End result? I almost doubled my winter wardrobe (and since that pink t-shirt is technically short-sleeved, I added to my spring/summer maternity box as well) for about $80.

Lucky for me, I don’t plan to return any of it.

Humble pie isn’t so bitter with a side of cute clothes.

I'm So Proud (Sniff)

Natalie has been faithfully working the last few afternoons to complete her science packet, a rare piece of homework for my third-grader.

She finished it a few minutes ago and proudly presented it to me (a self-professed science nerd; Bill Nye the Science Guy, anyone?) to exclaim over it in all its technicolor glory.

She's learning about matter right now -- including the standard three forms of matter we all learned when we were young. You remember those, don't you?

Here's Natalie's illustration to refresh your memory.

I wasn't able to keep a straight face completely, but I didn't bust a gut laughing either. I consider that a parenting success.

In other news, I wrote a piece for 5 Minutes for Parenting yesterday about the love-hate relationship I have with pregnancy (and then I forgot to cross-link it; pregnancy makes me forgetful). It all began when I had a conversation with my sister, in which she wished she were in labor. (Those of you who know Emily aren't surprised by that one iota.) You can read it here.

When Baking is Dangerous

There are times I wish I didn’t love to bake.

Monday night, I had the worst craving for simple sugar cookies with butter frosting.

I self-diagnosed this after scrounging in my kitchen for 15 minutes after the kids were in bed, looking for something to satisfy my sweet tooth, and finding nothing. Leftover Halloween candy? No. (And oh yes – we still have tons. Help me.) Dark chocolate almonds with sea salt and turbinado sugar? Nope. The remaining Peppermint Jo-Jos? I was burnt out.

But sugar cookies? Sweet, simple, buttery, fresh sugar cookies? Frosted with a mound of pink, velvety frosting and maybe a few sprinkles?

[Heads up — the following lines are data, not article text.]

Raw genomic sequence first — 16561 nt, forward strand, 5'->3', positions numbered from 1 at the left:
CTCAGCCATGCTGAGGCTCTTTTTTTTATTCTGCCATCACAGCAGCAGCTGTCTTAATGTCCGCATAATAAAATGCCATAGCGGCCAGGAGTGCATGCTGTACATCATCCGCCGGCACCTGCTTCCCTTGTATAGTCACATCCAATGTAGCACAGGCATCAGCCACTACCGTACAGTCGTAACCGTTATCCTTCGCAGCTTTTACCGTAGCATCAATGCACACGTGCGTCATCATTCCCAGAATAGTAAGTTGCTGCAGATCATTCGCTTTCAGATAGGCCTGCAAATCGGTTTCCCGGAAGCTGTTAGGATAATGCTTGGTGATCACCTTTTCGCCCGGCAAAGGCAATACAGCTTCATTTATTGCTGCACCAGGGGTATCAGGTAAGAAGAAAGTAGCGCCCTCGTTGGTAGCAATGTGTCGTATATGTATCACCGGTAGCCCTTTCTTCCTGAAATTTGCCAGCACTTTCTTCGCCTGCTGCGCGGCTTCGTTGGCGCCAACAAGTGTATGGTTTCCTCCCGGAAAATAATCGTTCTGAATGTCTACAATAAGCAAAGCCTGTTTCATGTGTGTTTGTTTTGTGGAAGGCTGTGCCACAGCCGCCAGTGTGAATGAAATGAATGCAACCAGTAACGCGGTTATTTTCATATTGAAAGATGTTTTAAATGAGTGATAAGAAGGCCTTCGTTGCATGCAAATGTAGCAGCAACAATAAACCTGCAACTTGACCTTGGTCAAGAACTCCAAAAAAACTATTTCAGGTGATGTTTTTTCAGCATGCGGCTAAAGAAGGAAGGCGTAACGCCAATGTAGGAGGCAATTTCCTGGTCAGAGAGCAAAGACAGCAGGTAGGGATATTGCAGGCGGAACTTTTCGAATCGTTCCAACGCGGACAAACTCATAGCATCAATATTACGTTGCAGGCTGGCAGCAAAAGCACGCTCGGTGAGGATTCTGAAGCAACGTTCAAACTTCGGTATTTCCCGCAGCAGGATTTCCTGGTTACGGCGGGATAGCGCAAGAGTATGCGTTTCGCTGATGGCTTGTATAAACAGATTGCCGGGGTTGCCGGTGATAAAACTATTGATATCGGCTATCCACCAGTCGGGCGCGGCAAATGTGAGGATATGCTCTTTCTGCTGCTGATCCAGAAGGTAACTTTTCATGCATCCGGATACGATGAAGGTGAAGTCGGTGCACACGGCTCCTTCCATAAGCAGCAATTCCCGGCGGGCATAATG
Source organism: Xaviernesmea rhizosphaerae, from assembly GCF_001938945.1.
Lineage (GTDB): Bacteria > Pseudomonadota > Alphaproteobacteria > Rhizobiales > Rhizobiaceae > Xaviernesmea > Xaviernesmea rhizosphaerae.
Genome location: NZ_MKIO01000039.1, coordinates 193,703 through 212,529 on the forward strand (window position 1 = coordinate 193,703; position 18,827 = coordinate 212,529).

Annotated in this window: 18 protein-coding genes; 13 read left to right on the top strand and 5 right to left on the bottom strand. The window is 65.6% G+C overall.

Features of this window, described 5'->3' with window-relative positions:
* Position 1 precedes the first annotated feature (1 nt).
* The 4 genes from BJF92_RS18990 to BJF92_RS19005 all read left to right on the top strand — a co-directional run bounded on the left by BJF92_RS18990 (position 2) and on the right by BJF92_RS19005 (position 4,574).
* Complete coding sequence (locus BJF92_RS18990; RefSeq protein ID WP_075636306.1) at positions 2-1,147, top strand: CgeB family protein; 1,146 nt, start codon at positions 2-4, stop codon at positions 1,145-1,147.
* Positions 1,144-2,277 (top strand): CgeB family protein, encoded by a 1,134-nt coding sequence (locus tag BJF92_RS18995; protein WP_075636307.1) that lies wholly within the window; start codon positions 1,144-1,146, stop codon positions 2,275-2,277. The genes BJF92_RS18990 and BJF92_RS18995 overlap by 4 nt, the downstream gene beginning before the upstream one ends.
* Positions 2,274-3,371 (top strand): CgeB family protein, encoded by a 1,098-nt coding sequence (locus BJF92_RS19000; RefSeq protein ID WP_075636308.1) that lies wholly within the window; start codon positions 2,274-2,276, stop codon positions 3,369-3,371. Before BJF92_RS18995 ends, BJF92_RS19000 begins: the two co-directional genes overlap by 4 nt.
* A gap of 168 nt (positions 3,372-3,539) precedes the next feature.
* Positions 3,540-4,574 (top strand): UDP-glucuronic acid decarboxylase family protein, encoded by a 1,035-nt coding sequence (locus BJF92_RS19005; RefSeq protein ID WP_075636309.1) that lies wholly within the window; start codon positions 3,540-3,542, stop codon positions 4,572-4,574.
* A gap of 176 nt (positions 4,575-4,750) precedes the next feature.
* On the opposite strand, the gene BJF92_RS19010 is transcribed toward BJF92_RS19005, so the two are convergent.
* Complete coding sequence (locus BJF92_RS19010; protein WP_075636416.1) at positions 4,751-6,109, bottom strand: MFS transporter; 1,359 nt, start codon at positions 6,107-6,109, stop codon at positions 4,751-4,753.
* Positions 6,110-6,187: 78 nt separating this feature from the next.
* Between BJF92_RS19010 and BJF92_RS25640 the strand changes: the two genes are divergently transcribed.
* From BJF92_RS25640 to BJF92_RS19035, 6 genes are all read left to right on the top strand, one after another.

Oh. My mouth watered at the very thought.

Thankfully, I have a eight-year-old daughter who loves to bake as much as I – and who decorates with flair.

(Seriously. I love cooking with this girl. She is as focused on her cookie decorating as I imagine Michaelaneglo was on the Mona Lisa.)

Thus, my counters looked like this tonight.

Give or take five of those delectable little hearts.

Got milk?

I Feel Pretty

It's like spring has come in February.

(Feed readers, you'll have to click through to see what I'm talking about.)

Isn't it whimsical and fun and fresh? I'm absolutely thrilled with my new design. A huge thank you and shout-out goes to Jackie at Memories by Design. She's worked with me for weeks to develop the new look, graciously fielding every question, suggestion and irritation I could throw at her. I truly can't find the words to recommend her as highly as she deserves.

Now if she could just come and fix Minnesota to be this cheerful and bright. Instead, we're supposed to get a fresh coating of anywhere from six to 14 inches by Tuesday morning.


Pregancy Journal: I Am Falling Apart

My friends, I invite you to celebrate with me.

Today, I put on my socks without moaning.

(Insert wild applause, confetti, lemon bars and random boxes of chocolate here.)

It's a major accomplishment these days, thanks to my newly diagnosed symphysis pubic dysfunction, or as I like to call it "falling-apart disease." I wrote about it at 5 Minutes for Parenting today. In a nutshell, it makes lifting my legs to do complicated tasks like putting on my socks and crossing my ankles feel like I'm trying to dislocate my pelvis.

Pregnancy is not for the faint of heart. Or the weak of abdomen.

I cannot believe I am only 25 weeks. Maybe it's because it's my fourth baby. Maybe it's because I'm 38. Maybe it's because I have a toddler named Teyla. Maybe it's my college Bible professor's favorite multiple choice answer: D) All of the above.

All I know is: This pregnancy is going to be the end of me. Come quickly, oh May, come quickly.

I Am Never Bored

I could also title this post: Totally Teyla, Part 2.

Actually, I could probably start a separate category to record Teyla antics.

For the record: Baby wipes remove baby butt cream quite handily. And yes, when I opened her bedroom door to find her like this, she looked at me and said, "No Mommy! No touchy!"

I could only reply, "Girl, I think that stuff is designed for the OTHER cheeks."

Teyla is now 2 years and 3 weeks old.

Pray for me.